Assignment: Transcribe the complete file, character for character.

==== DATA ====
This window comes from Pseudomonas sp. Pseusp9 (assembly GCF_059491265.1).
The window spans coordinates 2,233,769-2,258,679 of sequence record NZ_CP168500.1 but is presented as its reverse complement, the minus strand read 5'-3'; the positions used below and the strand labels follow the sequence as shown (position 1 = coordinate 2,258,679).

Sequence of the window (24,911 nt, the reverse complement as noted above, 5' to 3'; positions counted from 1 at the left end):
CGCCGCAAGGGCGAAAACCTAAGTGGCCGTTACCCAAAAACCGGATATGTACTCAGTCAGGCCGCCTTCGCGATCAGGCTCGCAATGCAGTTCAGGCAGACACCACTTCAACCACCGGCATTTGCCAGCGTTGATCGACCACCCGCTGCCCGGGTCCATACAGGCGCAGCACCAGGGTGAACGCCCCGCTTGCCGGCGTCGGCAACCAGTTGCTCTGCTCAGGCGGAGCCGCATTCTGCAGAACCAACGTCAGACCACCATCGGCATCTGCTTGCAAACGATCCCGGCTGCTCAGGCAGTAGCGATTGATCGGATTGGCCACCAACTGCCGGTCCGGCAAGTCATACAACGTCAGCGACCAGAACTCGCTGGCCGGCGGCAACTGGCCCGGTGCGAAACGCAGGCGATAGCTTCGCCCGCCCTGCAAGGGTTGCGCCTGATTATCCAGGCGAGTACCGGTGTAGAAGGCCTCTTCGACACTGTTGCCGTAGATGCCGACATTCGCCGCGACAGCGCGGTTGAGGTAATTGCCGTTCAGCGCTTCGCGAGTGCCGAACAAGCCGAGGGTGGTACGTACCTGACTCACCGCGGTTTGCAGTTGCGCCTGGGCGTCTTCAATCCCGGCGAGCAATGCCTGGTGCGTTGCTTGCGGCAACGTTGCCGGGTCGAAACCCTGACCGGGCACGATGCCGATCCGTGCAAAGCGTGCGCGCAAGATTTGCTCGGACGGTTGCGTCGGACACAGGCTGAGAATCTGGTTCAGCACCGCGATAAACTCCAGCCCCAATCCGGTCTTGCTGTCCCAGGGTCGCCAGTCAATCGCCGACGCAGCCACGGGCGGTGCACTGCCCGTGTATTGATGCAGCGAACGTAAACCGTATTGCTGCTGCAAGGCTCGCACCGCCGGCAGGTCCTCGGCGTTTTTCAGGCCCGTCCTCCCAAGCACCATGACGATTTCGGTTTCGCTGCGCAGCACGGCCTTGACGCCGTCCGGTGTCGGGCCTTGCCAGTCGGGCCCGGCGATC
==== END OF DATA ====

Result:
This window comes from Pseudomonas sp. Pseusp9 (assembly GCF_059491265.1).
The window spans coordinates 2,233,769-2,258,679 of sequence record NZ_CP168500.1 but is presented as its reverse complement, the minus strand read 5'-3'; the positions used below and the strand labels follow the sequence as shown (position 1 = coordinate 2,258,679).

Sequence of the window (24,911 nt, the reverse complement as noted above, 5' to 3'; positions counted from 1 at the left end):
CGCCGCAAGGGCGAAAACCTAAGTGGCCGTTACCCAAAAACCGGATATGTACTCAGTCAGGCCGCCTTCGCGATCAGGCTCGCAATGCAGTTCAGGCAGACACCACTTCAACCACCGGCATTTGCCAGCGTTGATCGACCACCCGCTGCCCGGGTCCATACAGGCGCAGCACCAGGGTGAACGCCCCGCTTGCCGGCGTCGGCAACCAGTTGCTCTGCTCAGGCGGAGCCGCATTCTGCAGAACCAACGTCAGACCACCATCGGCATCTGCTTGCAAACGATCCCGGCTGCTCAGGCAGTAGCGATTGATCGGATTGGCCACCAACTGCCGGTCCGGCAAGTCATACAACGTCAGCGACCAGAACTCGCTGGCCGGCGGCAACTGGCCCGGTGCGAAACGCAGGCGATAGCTTCGCCCGCCCTGCAAGGGTTGCGCCTGATTATCCAGGCGAGTACCGGTGTAGAAGGCCTCTTCGACACTGTTGCCGTAGATGCCGACATTCGCCGCGACAGCGCGGTTGAGGTAATTGCCGTTCAGCGCTTCGCGAGTGCCGAACAAGCCGAGGGTGGTACGTACCTGACTCACCGCGGTTTGCAGTTGCGCCTGGGCGTCTTCAATCCCGGCGAGCAATGCCTGGTGCGTTGCTTGCGGCAACGTTGCCGGGTCGAAACCCTGACCGGGCACGATGCCGATCCGTGCAAAGCGTGCGCGCAAGATTTGCTCGGACGGTTGCGTCGGACACAGGCTGAGAATCTGGTTCAGCACCGCGATAAACTCCAGCCCCAATCCGGTCTTGCTGTCCCAGGGTCGCCAGTCAATCGCCGACGCAGCCACGGGCGGTGCACTGCCCGTGTATTGATGCAGCGAACGTAAACCGTATTGCTGCTGCAAGGCTCGCACCGCCGGCAGGTCCTCGGCGTTTTTCAGGCCCGTCCTCCCAAGCACCATGACGATTTCGGTTTCGCTGCGCAGCACGGCCTTGACGCCGTCCGGTGTCGGGCCTTGCCAGTCGGGCCCGGCGATC